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The brake discs were popping and pinging cool still, so I left it for another 15 minutes or so before getting ready to venture back out again.


This time, I increased the rear spring pressure to 65psi (4.4bar), while leaving everything else untouched. Out of the pits and into first corner everything felt good.

Accelerating around the long right-left corners into the sharp double-right at the bottom of the track, the brake pedal started to go soft once more, but this time was accompanied by a much more violent vibration which could be felt through the steering wheel and heard from the front of the car. I immediately backed out and started on another two or three cooling laps to try and drive cold air to the brakes (which I thought was the problem) to cool them off as best as I could. The pedal would return, but the vibration did too under heavy braking so I had no real choice but to head back for the pits and call it a day. Knowing that I needed to drive the car home made this decision the only option.

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If I’m being totally honest, I was pretty gutted at this point. The car was driving so, so well beforehand, and to have to call it a day so early, was incredibly frustrating. Especially after waiting so long to get back out on track. With sufficient downtime in the paddock, the car returned to a state where I felt it was safe to drive on the road again.

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Much like the car, I needed some time to cool off too. Waiting in the queue to leave the venue provided lots of time to think. Slowly but surely, rationality started returning to my head and my inner-chimp started to quieten down. With the help of some very good friends, we started trying to figure out what had gone wrong.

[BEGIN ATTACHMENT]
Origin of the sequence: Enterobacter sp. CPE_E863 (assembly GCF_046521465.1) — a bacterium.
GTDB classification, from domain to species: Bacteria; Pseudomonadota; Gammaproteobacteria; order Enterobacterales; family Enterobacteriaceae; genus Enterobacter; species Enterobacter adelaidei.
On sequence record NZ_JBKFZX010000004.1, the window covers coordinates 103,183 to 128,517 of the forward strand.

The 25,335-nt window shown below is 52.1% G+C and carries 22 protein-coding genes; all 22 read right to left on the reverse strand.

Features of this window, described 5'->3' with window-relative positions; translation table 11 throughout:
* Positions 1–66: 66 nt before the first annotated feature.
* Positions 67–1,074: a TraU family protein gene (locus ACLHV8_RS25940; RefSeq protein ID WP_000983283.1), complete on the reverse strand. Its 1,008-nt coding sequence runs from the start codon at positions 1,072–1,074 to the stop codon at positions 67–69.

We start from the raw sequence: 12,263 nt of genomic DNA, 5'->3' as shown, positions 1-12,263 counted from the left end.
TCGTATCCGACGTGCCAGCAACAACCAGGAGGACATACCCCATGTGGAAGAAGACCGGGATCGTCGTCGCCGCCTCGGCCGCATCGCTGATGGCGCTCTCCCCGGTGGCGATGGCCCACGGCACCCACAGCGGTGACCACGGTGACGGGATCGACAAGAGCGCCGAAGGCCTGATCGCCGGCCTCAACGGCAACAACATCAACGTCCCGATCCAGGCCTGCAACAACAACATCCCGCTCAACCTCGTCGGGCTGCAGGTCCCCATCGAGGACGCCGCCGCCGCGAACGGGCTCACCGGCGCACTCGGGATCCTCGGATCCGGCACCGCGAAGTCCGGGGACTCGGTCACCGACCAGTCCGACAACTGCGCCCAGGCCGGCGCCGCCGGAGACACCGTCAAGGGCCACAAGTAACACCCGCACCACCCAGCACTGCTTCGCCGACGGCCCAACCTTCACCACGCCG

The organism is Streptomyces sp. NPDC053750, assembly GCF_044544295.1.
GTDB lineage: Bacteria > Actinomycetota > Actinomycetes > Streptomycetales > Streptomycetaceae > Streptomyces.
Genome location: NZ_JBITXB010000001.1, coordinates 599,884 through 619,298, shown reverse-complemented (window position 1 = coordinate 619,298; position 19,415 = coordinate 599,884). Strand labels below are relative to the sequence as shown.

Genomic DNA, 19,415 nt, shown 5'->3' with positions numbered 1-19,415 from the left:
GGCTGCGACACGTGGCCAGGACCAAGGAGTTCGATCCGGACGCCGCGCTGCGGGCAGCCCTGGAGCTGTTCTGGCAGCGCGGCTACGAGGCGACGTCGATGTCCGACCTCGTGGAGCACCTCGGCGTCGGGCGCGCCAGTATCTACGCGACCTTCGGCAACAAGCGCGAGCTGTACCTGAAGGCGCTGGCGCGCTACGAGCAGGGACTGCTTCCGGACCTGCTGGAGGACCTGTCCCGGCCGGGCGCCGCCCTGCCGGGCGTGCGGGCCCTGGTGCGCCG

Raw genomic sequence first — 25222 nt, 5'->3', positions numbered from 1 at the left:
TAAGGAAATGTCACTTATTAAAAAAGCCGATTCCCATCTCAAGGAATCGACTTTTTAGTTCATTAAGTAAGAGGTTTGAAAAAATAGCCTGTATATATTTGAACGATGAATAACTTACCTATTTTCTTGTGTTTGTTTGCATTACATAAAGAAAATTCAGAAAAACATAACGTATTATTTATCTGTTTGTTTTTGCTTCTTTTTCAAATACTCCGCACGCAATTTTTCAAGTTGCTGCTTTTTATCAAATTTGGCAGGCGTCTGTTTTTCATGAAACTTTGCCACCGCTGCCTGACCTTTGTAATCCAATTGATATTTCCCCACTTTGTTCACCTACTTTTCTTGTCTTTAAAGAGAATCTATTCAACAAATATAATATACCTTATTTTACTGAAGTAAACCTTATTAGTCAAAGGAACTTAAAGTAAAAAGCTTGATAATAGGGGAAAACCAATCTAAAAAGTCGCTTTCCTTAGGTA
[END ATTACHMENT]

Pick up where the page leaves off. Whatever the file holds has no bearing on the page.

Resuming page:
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What I thought was one issue, seemingly appears to be two separate issues. Firstly, we believe that the long pedal was down to the brake fluid boiling. This didn’t occur to me at the time because the fluid I was using has a tremendously high boiling point. It was only after receiving several excellent engineering and science lessons in the dynamics of brake fluid from Ryan that I think that I may have boiled the fluid previously – due to a previous incomplete bleed – long before the brakes were bled at Stone Motorsport. When we bled the fluid before the track day, we were essentially bleeding dead fluid (i.e. fluid with no high temperature ability), but there was no way to have known at the time. I should have, in hindsight, flushed the fluid before the track day and bled with fresh fluid. Live and learn.

The second issue – vibration – was something that never occurred to me, but essentially comes down to pad transfer. Because my car is DSG equipped, I regularly find myself stopped and holding the car with my foot on the brake pedal. If one was to do this while the brakes are hot, you can transfer pad material onto the disc and create an uneven braking surface. It is possible to drive through this and burn it off again, but sometimes there’s too much material on the disc, creating high and low points. This is just one way of causing pad transfer, but it’s the most likely suspect.

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The plus-side is that both issues are relatively straightforward to solve, if they are indeed the problems. A full brake fluid flush with fresh high temperature fluid should solve the former, while a simple disc skimming should sort the latter.

I still feel disappointed, but now for different reasons. Sitting in traffic on the way home – with extra braking distance, you know, just because – I started to feel a bit silly for not addressing these issues beforehand. I should have changed the fluid as a matter of course, and I knew that the vibration was there, I just didn’t think that the track work would exacerbate the issue so much. I was naive.

Still, and far more importantly, I brought my car home in one piece. I might be the only person to attend a track day and go home with more petrol than I left with, but no permanent or irreparable damage occurred. The problems will be solved, an opportunity to make further upgrades has occurred, and above all else a lesson has been learned.

Paddy McGrath
Instagram: pmcgphotos
Twitter: pmcgphotos
Facebook: Paddy McGrath

Additional Photography by Cian Leonard & Adam O’Connor

Project GTI on Speedhunters

Cutting Room Floor